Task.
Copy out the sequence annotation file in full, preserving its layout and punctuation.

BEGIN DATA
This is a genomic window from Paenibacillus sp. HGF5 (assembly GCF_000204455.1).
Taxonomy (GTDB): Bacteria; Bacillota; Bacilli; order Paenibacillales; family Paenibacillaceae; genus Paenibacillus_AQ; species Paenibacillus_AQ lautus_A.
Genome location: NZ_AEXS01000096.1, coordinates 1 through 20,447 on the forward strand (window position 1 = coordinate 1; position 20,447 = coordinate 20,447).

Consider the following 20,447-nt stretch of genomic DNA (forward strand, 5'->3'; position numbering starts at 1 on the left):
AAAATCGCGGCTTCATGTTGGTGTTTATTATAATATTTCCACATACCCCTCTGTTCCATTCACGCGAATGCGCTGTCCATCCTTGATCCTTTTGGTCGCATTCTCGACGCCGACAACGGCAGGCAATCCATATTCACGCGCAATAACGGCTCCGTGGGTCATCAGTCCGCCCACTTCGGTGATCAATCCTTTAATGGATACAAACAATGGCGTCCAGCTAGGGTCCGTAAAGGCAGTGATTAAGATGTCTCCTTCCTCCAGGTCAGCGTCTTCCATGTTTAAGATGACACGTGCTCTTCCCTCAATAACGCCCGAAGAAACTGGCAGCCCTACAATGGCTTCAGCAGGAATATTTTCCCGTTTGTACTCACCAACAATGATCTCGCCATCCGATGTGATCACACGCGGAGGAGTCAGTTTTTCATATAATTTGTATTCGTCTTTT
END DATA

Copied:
This is a genomic window from Paenibacillus sp. HGF5 (assembly GCF_000204455.1).
Taxonomy (GTDB): Bacteria; Bacillota; Bacilli; order Paenibacillales; family Paenibacillaceae; genus Paenibacillus_AQ; species Paenibacillus_AQ lautus_A.
Genome location: NZ_AEXS01000096.1, coordinates 1 through 20,447 on the forward strand (window position 1 = coordinate 1; position 20,447 = coordinate 20,447).

Consider the following 20,447-nt stretch of genomic DNA (forward strand, 5'->3'; position numbering starts at 1 on the left):
AAAATCGCGGCTTCATGTTGGTGTTTATTATAATATTTCCACATACCCCTCTGTTCCATTCACGCGAATGCGCTGTCCATCCTTGATCCTTTTGGTCGCATTCTCGACGCCGACAACGGCAGGCAATCCATATTCACGCGCAATAACGGCTCCGTGGGTCATCAGTCCGCCCACTTCGGTGATCAATCCTTTAATGGATACAAACAATGGCGTCCAGCTAGGGTCCGTAAAGGCAGTGATTAAGATGTCTCCTTCCTCCAGGTCAGCGTCTTCCATGTTTAAGATGACACGTGCTCTTCCCTCAATAACGCCCGAAGAAACTGGCAGCCCTACAATGGCTTCAGCAGGAATATTTTCCCGTTTGTACTCACCAACAATGATCTCGCCATCCGATGTGATCACACGCGGAGGAGTCAGTTTTTCATATAATTTGTATTCGTCTTTT